Because these variants seem to be better at infecting people, some experts have recommended “doubling up” your masks by wearing one on top of another, The New York Times reported.
“If you have a physical covering with one layer, you put another layer on; it just makes common sense that it likely would be more effective,” Dr. Anthony Fauci, the Biden administration’s chief medical adviser on COVID-19, said on NBC News’ “Today”.
For the general public, placing a cloth mask over a surgical mask may be the best option, Popular Science reported. The cloth mask improves the fit of the surgical mask, by hugging it to the face, while the surgical mask acts as an additional filter and carries an electrostatic charge that traps respiratory droplets expelled by the wearer, and also helps repel infectious particles in the air.
What about N95s?
N95s, which offer the very best virus protection, are still in short supply for health care workers, CBS News reported. If you do go hunting for N95s, note that authentic ones are approved by the National Institute for Occupational Safety and Health and are listed online.
Another option to look for is the KN95 mask, the Chinese equivalent of the N95. Many are available online, but these imported masks vary widely in quality; a recent study by the Emergency Care Research Institute, a nonprofit health care safety organization, found that up to 70% of KN95 masks it tested do not meet U.S. standards for an N95. To verify a KN95 manufacturer, check out the FDA’s list of all surgical masks, including KN95s, that have been approved for emergency use in the U.S. during the COVID-19 pandemic. KF94s, the South Korean equivalent, are generally more consistent in quality, CBS reported.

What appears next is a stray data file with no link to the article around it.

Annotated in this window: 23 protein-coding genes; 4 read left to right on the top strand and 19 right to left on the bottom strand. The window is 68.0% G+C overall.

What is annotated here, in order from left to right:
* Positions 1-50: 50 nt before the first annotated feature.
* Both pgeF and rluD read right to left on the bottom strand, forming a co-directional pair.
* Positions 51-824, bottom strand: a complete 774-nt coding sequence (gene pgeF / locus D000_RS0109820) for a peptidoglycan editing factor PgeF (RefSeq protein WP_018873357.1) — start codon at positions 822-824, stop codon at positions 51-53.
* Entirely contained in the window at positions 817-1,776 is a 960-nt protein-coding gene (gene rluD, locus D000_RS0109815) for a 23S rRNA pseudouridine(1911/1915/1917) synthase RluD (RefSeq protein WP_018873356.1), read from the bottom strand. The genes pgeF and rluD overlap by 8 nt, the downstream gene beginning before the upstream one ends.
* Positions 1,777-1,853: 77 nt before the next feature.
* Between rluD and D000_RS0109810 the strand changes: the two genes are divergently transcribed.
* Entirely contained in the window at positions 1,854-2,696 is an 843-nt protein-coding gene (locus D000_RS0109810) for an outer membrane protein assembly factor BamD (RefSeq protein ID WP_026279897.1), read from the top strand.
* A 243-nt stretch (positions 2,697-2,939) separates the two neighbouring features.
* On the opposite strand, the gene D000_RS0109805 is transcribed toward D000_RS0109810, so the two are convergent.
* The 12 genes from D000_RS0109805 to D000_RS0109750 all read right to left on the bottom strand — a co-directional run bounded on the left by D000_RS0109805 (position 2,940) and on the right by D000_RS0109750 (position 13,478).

Avoid all masks with exhalation valves, because they release unfiltered air and don’t protect those around you from the virus, according to NPR.
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Whether you wear a heavy-duty mask or double mask, it’s most important to practice these precautions in indoor settings, such as grocery stores and public transport. In outdoor settings, a multilayer cloth mask or a fitted surgical mask should still be adequate, since transmission is less likely in the open air, Popular Science reported.
“Based on the evidence, we still think risk of transmission outdoors is very substantially less than indoors, and there”s no reason to believe the new variants change that equation substantially,” Richard Lessells, an infectious-disease specialist at the University of KwaZulu-Natal in Durban, South Africa, told Vox.
That said, masks should still be worn outdoors, and people should distance themselves from anyone outside their household. And just like in indoor spaces, the longer you spend with others, the higher the risk of transmission becomes. Physical distancing remains the best way to avoid catching and spreading COVID-19; masks are just another layer of protection to employ when you can’t avoid being around other people.
Originally published on Live Science.